Public market readies for its Kennewick debut
There have been plenty of efforts to bring a public market to the Tri-Cities. But after years of talk, an all-private effort with 70 vendors, including Ice Harbor Brewery and Columbia Industries’ Opportunity Kitchen, is about to open in Kennewick.
The Public Market @ Columbia River Warehouse is set to debut its first phase in May in the former Welch’s-J. Lieb Foods campus straddling Bruneau Avenue, said Kelsey Bitton, project and property manager.
The market is an ambitious and timely remaking of a property that once anchored Kennewick’s industrial downtown.
The former juice plant has operated under several names, including Welch’s, and was put on the market in 2019 after the most recent manufacturer, J. Lieb Foods Inc., was purchased by Refresco Beverages USA.
Columbia River Warehouse LLC, led by Corey Bitton of Pasco, closed the $2.7 million purchase in 2021.
Kelsey Bitton said the initial plan was to lease it to a larger business but turned to the market concept to generate cash flow after larger plans collapsed when financing dried up.
“Obviously, from a business standpoint, the owner needed to lease it out,” she said.
And downtown Kennewick seemed like a natural place to start, despite long-standing efforts to create a market on the Pasco side of the Columbia River.
The old J. Lieb-Welch’s property was not designed as a public market, but it does not need a lot of work to convert. And it has the critical elements a public facility needs – fire sprinklers and ample power to support vendors, as well as restaurants and small producers.
“We don’t really have anything like that in the Tri-Cities. We don’t have that many buildings in the Tri-Cities with that downtown, industrial warehouse feel. That’s very in right now.”
With a public market, it caters to small businesses that can launch without loans.
In the first phase, vendors can choose between three-, six- or 12-month leases on spaces in cage-like booths in the former production area.
Future phases will drop the three-month option. Rents range from 60 cents a square foot to more than $2.60, depending on amenities in the vendor’s space.
Most vendors are obligated to be open during the market’s business hours of 10 a.m.-7 p.m. Thursdays-Saturdays, and 10 a.m.-4 p.m. Sundays, with extended hours in the summer.
Several stalls are reserved for weekend-only vendors such as out-of-town businesses that aren’t based nearby.
Samantha Crook, a West Richland entrepreneur who makes customized dresses with pockets, is leasing a double-sided space for her business, Mama On Tap, which she launched in 2020 to make apparel suited for breastfeeding moms.
She began making the rounds of local markets in 2021, dragging her inventory from spot to spot.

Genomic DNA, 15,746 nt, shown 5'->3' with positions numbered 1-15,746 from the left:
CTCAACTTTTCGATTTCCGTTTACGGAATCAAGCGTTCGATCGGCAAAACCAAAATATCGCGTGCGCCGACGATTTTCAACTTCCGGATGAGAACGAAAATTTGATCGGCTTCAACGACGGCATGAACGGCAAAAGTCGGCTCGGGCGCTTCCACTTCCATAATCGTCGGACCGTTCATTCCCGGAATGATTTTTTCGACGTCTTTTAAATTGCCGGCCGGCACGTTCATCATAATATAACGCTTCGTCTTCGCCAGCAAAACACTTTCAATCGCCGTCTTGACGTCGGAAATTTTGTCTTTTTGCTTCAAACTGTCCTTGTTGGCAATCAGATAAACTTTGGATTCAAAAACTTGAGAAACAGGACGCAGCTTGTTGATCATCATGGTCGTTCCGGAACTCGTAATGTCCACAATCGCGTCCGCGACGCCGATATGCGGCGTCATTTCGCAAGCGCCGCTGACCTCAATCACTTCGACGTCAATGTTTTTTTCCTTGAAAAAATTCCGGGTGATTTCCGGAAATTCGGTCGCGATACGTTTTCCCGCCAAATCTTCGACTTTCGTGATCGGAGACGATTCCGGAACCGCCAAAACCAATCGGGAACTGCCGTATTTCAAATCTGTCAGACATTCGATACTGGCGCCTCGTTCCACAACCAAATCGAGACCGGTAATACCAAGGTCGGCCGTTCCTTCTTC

She’s thrilled and a tad nervous to join a new market, where her stall will have a work area as well as retail zone.
“It’s going to be a big, exciting thing,” she said.
The sprawling juice plant straddles East Bruneau Avenue, sitting between Kennewick’s traditional downtown and the emerging waterfront district. Bitton said the three-acre yard, currently covered with equipment, will be cleared to create parking for up to 350 vehicles.
The southern building will serve as a mall-type building housing restaurants, stores, the market and an eventual event center. Warehouses to the north will be repurposed for wineries, florists and businesses that attract customers but need room to make their products.
The first phase will open with 80 stalls.
Ice Harbor Brewery is relocating its nearby pub and brewery to roughly 15,000 square feet in the west end of the market building, citing the need for space at its Benton Street quarters. Owners Bill Jaquish and Mike Hall began working to outfit the new space several months ago. By late January, the cooler was in the “new” building, where it is taking over the former cafeteria and other production space.
The brewery’s Clover Island site isn’t affected.
Columbia Industries, the nonprofit serving Tri-Citians with special needs, will operate an outpost of its Opportunity Kitchen in a 12-by-12 stall. The market is the perfect place for Columbia Industries to share its story with the public, said Eric Van Winkle, interim CEO, and Marie Lathim, chief administrative and human resources officer.
Other vendors cover a range of public market type businesses, including tarot card readers, plant vendors and others selling produce, clothing, snacks, jewelry and crafts.
“Everything you’d find in a public market,” she said.
Follow the market on Facebook @PublicMarketCRW.